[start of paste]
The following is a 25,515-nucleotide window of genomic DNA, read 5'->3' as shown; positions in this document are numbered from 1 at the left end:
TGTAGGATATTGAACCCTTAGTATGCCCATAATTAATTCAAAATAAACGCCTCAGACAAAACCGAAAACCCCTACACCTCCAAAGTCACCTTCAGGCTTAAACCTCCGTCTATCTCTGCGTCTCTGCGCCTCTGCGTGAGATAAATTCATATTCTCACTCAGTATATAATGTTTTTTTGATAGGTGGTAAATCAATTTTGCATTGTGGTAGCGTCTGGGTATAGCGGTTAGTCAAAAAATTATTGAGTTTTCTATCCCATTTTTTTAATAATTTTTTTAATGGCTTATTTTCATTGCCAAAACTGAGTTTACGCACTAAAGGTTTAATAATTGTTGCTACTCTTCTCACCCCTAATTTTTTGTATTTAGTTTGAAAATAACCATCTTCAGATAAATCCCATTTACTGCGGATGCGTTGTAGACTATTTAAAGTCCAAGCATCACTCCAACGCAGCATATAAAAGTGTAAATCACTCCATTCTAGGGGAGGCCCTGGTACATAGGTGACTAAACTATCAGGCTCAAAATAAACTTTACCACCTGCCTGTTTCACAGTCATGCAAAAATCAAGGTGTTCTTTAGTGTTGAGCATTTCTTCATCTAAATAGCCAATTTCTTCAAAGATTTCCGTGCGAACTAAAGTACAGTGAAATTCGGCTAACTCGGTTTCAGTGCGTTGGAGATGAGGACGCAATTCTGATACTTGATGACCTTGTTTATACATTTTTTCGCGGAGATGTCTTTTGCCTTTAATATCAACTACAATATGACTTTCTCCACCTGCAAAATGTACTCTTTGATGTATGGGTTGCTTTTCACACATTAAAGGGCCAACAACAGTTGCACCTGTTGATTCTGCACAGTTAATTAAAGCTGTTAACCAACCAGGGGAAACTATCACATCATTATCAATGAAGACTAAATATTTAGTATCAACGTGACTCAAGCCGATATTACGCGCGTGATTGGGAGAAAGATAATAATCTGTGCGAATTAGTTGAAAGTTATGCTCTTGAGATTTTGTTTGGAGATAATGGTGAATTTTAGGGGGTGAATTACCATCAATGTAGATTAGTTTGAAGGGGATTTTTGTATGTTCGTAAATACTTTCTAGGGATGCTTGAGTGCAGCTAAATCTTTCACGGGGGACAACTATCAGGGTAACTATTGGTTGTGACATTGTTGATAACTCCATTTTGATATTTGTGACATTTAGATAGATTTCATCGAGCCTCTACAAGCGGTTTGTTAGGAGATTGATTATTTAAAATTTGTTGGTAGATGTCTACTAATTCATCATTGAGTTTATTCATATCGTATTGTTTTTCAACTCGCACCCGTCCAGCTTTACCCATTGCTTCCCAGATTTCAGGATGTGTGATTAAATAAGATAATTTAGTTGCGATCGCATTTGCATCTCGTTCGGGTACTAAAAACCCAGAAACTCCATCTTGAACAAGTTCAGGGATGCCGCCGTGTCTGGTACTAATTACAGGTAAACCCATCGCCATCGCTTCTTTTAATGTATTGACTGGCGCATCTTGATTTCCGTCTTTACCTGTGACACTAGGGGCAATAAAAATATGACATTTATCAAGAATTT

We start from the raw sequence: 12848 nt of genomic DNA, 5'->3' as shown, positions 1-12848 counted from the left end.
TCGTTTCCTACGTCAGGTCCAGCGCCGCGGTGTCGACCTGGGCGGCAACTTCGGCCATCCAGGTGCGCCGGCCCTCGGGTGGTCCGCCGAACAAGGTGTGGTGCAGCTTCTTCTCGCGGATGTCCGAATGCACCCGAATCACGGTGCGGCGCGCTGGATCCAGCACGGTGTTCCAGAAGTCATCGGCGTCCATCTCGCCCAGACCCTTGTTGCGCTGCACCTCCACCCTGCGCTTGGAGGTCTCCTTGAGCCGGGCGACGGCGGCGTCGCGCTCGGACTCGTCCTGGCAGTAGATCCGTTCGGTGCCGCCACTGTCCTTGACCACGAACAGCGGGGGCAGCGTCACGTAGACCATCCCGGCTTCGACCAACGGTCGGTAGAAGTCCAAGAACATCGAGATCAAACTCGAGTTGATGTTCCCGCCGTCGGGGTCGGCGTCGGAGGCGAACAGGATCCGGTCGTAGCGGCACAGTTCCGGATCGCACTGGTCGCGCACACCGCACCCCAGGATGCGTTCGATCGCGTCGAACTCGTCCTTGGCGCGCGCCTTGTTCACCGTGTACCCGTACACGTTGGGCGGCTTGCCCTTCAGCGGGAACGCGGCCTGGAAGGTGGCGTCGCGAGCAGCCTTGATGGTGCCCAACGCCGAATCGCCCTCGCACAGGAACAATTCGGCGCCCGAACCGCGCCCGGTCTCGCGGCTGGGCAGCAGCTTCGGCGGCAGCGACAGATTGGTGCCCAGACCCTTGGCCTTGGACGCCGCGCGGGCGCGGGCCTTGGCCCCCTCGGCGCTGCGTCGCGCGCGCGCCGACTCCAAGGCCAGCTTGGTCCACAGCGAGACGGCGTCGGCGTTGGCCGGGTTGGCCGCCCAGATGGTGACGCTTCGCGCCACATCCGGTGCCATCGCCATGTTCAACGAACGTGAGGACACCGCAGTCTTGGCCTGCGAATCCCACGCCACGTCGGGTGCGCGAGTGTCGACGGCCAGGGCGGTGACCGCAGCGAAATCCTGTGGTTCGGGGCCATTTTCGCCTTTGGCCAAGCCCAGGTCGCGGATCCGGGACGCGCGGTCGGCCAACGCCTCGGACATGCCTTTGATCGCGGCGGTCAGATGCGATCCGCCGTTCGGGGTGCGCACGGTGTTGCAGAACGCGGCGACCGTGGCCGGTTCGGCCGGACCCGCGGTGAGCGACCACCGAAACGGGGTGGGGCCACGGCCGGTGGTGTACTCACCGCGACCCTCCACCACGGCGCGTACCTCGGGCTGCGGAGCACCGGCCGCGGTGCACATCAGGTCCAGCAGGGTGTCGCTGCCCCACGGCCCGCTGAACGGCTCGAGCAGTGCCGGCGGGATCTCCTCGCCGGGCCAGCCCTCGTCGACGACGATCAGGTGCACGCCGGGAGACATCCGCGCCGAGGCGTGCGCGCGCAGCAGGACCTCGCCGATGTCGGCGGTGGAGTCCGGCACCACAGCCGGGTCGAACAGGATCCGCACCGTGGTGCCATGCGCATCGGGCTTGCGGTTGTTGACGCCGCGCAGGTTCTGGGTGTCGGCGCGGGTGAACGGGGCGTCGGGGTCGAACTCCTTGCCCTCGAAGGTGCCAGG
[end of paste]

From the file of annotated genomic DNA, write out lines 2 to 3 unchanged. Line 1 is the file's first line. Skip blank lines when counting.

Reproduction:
TGTAGGATATTGAACCCTTAGTATGCCCATAATTAATTCAAAATAAACGCCTCAGACAAAACCGAAAACCCCTACACCTCCAAAGTCACCTTCAGGCTTAAACCTCCGTCTATCTCTGCGTCTCTGCGCCTCTGCGTGAGATAAATTCATATTCTCACTCAGTATATAATGTTTTTTTGATAGGTGGTAAATCAATTTTGCATTGTGGTAGCGTCTGGGTATAGCGGTTAGTCAAAAAATTATTGAGTTTTCTATCCCATTTTTTTAATAATTTTTTTAATGGCTTATTTTCATTGCCAAAACTGAGTTTACGCACTAAAGGTTTAATAATTGTTGCTACTCTTCTCACCCCTAATTTTTTGTATTTAGTTTGAAAATAACCATCTTCAGATAAATCCCATTTACTGCGGATGCGTTGTAGACTATTTAAAGTCCAAGCATCACTCCAACGCAGCATATAAAAGTGTAAATCACTCCATTCTAGGGGAGGCCCTGGTACATAGGTGACTAAACTATCAGGCTCAAAATAAACTTTACCACCTGCCTGTTTCACAGTCATGCAAAAATCAAGGTGTTCTTTAGTGTTGAGCATTTCTTCATCTAAATAGCCAATTTCTTCAAAGATTTCCGTGCGAACTAAAGTACAGTGAAATTCGGCTAACTCGGTTTCAGTGCGTTGGAGATGAGGACGCAATTCTGATACTTGATGACCTTGTTTATACATTTTTTCGCGGAGATGTCTTTTGCCTTTAATATCAACTACAATATGACTTTCTCCACCTGCAAAATGTACTCTTTGATGTATGGGTTGCTTTTCACACATTAAAGGGCCAACAACAGTTGCACCTGTTGATTCTGCACAGTTAATTAAAGCTGTTAACCAACCAGGGGAAACTATCACATCATTATCAATGAAGACTAAATATTTAGTATCAACGTGACTCAAGCCGATATTACGCGCGTGATTGGGAGAAAGATAATAATCTGTGCGAATTAGTTGAAAGTTATGCTCTTGAGATTTTGTTTGGAGATAATGGTGAATTTTAGGGGGTGAATTACCATCAATGTAGATTAGTTTGAAGGGGATTTTTGTATGTTCGTAAATACTTTCTAGGGATGCTTGAGTGCAGCTAAATCTTTCACGGGGGACAACTATCAGGGTAACTATTGGTTGTGACATTGTTGATAACTCCATTTTGATATTTGTGACATTTAGATAGATTTCATCGAGCCTCTACAAGCGGTTTGTTAGGAGATTGATTATTTAAAATTTGTTGGTAGATGTCTACTAATTCATCATTGAGTTTATTCATATCGTATTGTTTTTCAACTCGCACCCGTCCAGCTTTACCCATTGCTTCCCAGATTTCAGGATGTGTGATTAAATAAGATAATTTAGTTGCGATCGCATTTGCATCTCGTTCGGGTACTAAAAACCCAGAAACTCCATCTTGAACAAGTTCAGGGATGCCGCCGTGTCTGGTACTAATTACAGGTAAACCCATCGCCATCGCTTCTTTTAATGTATTGACTGGCGCATCTTGATTTCCGTCTTTACCTGTGACACTAGGGGCAATAAAAATATGACATTTATCAAGAATTT

We start from the raw sequence: 12848 nt of genomic DNA, 5'->3' as shown, positions 1-12848 counted from the left end.